Despite Hillary Clinton’s recent slip in the polls, she has a big political opportunity, even though some of her advisers might regard it as a curse: She can run as the candidate who represents the “mainstream” leadership of both parties and knows how to fix our broken political system.
In a year when anti-elitism has been a dominant theme in both parties, donning this establishment mantle might appear to be a mistake for Clinton. But let’s be honest: Her strength is that she’s the voice of experienced, centrist leadership. She’s not a convincing populist: The more she tries to sound like one, the more she risks coming off as a phony in the final two months of the campaign.
Because Clinton can’t escape her mainstream pedigree, perhaps she would be wiser to try to turn it to her advantage — and explain to voters how she, as someone who deeply understands the system, would try to break the Washington logjam and make government work again for the country. If you’re thinking slogans, try: “Change, from the inside out.”
Running from the center in a polarized country has its risks, to be sure. But Clinton’s current strategy, a sort of Bernie Sanders Lite, doesn’t seem to be working very well, even against a radically unqualified GOP opponent. A CNN poll released Tuesday showed Trump ahead by 1 point; other polls vary widely, but the average compiled by RealClearPolitics shows Clinton ahead now by just 3.3 percent, less than half the margin she had after the July conventions.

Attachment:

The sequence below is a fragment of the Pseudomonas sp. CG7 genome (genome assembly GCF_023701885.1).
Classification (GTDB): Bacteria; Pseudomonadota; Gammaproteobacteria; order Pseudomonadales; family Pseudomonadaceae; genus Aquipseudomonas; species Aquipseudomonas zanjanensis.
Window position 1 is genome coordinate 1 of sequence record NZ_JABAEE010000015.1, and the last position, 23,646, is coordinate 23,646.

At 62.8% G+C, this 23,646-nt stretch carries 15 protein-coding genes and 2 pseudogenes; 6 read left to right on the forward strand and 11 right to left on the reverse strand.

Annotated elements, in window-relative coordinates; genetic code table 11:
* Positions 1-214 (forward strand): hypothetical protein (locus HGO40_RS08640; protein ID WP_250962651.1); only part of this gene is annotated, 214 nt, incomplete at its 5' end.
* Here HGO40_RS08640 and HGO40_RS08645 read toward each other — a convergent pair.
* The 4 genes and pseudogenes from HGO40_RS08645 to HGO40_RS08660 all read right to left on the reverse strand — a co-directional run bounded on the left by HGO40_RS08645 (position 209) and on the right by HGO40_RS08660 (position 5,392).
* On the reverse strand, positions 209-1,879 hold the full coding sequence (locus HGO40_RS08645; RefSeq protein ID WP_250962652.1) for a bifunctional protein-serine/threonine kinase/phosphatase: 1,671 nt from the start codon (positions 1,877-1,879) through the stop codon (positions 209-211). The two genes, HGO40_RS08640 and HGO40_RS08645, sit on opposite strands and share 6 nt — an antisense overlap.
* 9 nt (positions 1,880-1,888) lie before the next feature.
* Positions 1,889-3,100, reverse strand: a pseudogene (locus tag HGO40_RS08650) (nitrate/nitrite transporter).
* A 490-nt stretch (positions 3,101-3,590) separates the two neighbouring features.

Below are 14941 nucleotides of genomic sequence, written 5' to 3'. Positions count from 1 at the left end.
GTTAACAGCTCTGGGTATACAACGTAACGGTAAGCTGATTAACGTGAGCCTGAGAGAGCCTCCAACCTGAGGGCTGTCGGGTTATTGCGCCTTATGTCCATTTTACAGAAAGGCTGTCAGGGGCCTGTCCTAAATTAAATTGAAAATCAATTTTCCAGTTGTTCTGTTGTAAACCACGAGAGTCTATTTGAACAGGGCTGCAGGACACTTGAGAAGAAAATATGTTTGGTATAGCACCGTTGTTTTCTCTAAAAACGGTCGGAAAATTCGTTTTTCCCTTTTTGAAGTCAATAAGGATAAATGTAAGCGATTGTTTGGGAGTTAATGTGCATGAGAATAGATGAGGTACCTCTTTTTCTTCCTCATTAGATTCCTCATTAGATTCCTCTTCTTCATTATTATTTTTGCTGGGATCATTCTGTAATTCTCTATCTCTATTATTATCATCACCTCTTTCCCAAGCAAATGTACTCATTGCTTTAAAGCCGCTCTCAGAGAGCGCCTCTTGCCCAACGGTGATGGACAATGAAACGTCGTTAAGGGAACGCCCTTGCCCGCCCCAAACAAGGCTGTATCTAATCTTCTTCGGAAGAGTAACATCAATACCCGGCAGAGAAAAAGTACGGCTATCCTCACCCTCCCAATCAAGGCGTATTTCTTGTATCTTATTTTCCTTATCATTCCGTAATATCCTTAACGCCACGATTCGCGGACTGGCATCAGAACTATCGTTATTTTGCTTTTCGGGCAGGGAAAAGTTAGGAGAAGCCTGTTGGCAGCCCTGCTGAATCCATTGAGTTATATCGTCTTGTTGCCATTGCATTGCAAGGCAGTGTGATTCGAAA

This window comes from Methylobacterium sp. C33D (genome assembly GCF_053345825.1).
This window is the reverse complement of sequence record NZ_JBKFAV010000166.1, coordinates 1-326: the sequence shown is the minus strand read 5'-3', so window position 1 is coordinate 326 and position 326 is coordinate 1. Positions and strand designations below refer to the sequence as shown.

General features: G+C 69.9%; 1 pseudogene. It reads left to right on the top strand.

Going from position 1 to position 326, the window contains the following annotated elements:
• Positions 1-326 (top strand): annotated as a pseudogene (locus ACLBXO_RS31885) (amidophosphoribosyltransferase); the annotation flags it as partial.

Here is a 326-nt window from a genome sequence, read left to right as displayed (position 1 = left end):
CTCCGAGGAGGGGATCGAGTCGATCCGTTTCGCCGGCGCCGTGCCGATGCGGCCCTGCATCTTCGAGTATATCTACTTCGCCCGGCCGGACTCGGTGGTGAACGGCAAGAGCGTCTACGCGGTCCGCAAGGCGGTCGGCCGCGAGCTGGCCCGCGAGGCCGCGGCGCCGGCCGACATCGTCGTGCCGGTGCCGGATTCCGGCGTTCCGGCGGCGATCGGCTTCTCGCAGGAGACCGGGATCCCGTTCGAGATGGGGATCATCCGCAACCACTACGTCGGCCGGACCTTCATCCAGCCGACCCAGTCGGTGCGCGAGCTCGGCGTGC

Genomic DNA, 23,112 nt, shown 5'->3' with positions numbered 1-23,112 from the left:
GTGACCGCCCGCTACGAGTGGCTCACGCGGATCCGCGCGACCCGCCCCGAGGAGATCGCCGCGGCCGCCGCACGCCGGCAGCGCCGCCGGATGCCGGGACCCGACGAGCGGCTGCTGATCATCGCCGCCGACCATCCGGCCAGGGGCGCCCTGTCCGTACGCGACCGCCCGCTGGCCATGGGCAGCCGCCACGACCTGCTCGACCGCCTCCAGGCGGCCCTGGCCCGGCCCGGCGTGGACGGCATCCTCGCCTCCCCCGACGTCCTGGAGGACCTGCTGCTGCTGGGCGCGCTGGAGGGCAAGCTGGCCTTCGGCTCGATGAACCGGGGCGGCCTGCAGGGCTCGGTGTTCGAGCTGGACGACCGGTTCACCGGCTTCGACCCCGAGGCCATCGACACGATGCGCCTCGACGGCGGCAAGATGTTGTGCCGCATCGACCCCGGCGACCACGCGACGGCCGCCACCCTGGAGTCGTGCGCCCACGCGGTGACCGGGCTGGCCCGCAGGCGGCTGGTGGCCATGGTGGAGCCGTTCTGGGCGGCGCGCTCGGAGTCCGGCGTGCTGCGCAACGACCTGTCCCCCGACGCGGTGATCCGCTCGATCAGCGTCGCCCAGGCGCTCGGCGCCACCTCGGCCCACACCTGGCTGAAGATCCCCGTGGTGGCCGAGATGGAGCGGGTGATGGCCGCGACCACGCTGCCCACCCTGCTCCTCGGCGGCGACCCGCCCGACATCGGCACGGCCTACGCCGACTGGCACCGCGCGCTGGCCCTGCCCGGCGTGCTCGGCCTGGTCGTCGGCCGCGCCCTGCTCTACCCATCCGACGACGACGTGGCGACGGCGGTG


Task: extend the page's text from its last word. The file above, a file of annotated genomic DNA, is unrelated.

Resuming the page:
A Clinton strategy that played more on her governing experience would have three basic components. The first would be the mass defection of leading Republicans from GOP nominee Trump. Fifty former top GOP foreign-policy officials signed a letter in August warning that Trump would be “the most reckless” president in U.S. history. Republican business leaders have been less vocal, but there’s a deep unease in the broad moderate wing of the party that’s loyal to former president George W. Bush, 2012 presidential nominee Mitt Romney and House Speaker Paul D. Ryan (Wis.).
Trump’s response to the GOP elite’s defection has basically been “good riddance.” He called the 50 foreign-policy experts “nothing more than the failed Washington elite looking to hold onto their power.” He has a similar disdain for traditional conservative policies on trade and the budget.
If Clinton is smart, she will use the GOP leadership’s rejection of Trump to reinforce her core argument that he is intellectually and temperamentally unsuited for the job, and would come to the White House without clear plans or advisers in both foreign and domestic policy. Although lacking any experience in government himself, he scorns the GOP leadership that might help him govern. Even the angriest populist voters might be wary of such a risky bet.
The Washington Post